Rachel Reeves at the Labour Party Conference in Brighton said the party would invest £28m in green industry, freeze business rates while also offering a cut for small firms, paid for by hiking digital taxes on international companies.
She also promised a “laser focus” on efficiency in the tax system and would claw back taxpayers’ money in failed and undue Covid-19 outsourcing contracts.
She said: "I want taxes to be fair, efficient and I want them to support our high street businesses. But at the moment the tax system is stacked against high street businesses and small businesses – they are paying more than their fair share of tax while some businesses are paying less than their fair share.”
Responding to the Shadow Chancellor’s speech, as new Federation of Small Businesses research indicates that 200,000 small firms would be removed from the business rates system if its reforms to business rates were taken forward by Labour as pledged, FSB national chairman Mike Cherry said: “A successful everyday economy needs successful everyday entrepreneurs – start-ups, micro businesses and sole traders taking forward new ideas as the commercial landscape changes.
"Currently, our business owners are up against it like never before. From spiralling costs, to trade disruption, to a worsening late payment culture, to chronic skills shortages, to emergency debt repayments, our everyday entrepreneurs are in urgent need of help.
“A lot of small firms will cheer the pro-business policies set out in this speech as they fear a hike in the anti-growth jobs tax in April.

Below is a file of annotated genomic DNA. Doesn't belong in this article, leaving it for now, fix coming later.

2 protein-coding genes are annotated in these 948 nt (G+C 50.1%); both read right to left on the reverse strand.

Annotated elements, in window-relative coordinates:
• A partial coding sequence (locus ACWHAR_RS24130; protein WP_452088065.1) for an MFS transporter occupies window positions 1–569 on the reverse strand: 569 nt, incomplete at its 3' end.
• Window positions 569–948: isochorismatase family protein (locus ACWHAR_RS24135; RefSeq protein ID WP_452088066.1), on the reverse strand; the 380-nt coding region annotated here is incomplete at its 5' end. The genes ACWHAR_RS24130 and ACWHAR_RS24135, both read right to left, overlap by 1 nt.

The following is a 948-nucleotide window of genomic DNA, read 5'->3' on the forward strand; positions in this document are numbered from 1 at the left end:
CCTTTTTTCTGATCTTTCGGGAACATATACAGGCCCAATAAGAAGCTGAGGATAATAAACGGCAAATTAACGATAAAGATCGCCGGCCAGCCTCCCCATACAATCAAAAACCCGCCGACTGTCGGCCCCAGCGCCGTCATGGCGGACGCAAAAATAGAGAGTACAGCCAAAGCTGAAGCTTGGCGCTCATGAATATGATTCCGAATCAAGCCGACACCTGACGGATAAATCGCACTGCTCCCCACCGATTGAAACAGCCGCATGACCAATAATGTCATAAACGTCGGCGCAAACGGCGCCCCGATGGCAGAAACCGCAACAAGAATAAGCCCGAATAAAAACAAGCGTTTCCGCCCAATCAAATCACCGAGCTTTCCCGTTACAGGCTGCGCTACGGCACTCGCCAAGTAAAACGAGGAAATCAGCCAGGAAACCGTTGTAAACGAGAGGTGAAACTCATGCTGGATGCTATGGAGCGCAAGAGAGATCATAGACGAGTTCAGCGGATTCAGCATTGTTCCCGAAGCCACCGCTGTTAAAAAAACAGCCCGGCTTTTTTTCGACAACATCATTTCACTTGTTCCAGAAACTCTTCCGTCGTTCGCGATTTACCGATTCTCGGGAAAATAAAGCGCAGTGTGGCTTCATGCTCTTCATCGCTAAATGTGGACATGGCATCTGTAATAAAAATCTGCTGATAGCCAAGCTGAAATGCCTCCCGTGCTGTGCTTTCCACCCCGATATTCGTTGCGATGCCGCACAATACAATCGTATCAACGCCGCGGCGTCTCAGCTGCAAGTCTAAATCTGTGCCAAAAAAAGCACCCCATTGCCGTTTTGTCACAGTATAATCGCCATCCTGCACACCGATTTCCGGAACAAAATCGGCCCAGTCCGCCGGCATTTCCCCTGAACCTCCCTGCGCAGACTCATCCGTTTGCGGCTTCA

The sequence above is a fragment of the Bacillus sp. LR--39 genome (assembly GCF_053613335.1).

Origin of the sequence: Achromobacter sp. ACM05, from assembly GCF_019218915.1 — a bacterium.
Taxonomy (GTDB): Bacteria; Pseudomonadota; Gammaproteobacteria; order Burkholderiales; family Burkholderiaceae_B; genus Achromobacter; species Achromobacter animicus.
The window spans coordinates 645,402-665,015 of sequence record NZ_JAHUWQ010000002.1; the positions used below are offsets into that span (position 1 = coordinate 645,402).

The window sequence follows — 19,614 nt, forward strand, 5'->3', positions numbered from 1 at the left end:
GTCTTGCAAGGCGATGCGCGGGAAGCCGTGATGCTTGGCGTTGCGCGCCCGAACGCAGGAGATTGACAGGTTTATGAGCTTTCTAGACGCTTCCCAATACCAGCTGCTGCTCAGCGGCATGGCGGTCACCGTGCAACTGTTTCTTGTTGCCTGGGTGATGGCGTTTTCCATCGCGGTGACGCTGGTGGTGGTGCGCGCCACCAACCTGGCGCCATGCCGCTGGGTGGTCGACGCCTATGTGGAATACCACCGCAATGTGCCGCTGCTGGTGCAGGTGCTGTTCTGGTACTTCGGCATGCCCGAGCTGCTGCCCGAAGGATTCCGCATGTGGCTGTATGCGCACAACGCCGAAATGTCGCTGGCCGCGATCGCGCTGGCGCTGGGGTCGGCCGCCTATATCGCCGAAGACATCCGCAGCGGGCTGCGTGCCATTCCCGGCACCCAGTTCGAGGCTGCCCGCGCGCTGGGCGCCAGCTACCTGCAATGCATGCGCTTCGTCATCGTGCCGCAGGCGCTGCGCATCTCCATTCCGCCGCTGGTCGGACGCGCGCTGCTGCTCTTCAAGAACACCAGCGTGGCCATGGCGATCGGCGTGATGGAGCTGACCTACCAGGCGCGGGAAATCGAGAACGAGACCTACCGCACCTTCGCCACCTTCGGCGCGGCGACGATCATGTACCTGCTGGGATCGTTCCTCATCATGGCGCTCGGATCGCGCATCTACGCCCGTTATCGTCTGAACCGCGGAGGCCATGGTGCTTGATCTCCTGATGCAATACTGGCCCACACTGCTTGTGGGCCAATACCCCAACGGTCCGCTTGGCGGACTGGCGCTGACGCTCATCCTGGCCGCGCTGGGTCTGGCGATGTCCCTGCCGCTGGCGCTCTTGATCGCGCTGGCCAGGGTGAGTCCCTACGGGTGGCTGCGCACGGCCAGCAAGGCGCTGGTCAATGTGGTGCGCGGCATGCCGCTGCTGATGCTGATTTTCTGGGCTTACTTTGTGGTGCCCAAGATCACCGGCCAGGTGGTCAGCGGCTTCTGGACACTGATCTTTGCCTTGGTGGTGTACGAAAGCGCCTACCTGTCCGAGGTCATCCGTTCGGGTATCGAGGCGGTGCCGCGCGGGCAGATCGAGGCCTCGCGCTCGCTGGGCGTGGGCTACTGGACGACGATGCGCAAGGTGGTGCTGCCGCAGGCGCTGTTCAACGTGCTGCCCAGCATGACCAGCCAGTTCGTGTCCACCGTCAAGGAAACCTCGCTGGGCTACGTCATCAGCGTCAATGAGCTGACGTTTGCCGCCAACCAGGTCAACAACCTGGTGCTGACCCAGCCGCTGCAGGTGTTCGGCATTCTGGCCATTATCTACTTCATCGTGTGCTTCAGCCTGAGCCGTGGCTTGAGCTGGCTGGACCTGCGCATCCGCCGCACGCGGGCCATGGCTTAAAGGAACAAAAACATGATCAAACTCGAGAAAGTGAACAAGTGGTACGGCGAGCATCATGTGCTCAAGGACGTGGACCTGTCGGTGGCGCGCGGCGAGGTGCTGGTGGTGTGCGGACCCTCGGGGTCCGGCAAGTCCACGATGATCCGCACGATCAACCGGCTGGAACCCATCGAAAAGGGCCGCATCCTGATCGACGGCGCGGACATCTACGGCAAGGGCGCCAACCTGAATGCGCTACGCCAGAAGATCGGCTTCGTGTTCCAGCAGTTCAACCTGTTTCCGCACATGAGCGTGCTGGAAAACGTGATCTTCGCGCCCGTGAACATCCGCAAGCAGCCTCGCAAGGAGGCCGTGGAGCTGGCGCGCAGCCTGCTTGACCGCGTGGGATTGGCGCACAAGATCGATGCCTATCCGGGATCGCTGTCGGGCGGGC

“Our research shows that the English regions that will most benefit from this reform would be the major political and levelling up battlegrounds of the North East, North West, Yorkshire, and South West.”
Shevaun Haviland, director general at the British Chambers of Commerce, welcomed green investment and said: “Businesses welcome any attempt to blunt the rise in business rates and the prospect of a more fundamental reform of a broken system. Chamber businesses have been calling for reform for years.
"The current arrangements are a barrier to investment and causes an unnecessarily large burden to be placed upon businesses regardless of their ability to pay.
“The Shadow Chancellor is right to highlight that reforming Business Rates must also be placed within a wider context of how businesses are taxed and the need to build a tax system fit for the future, including how online-only businesses are taxed. However, any changes must be done in close consultation with business.”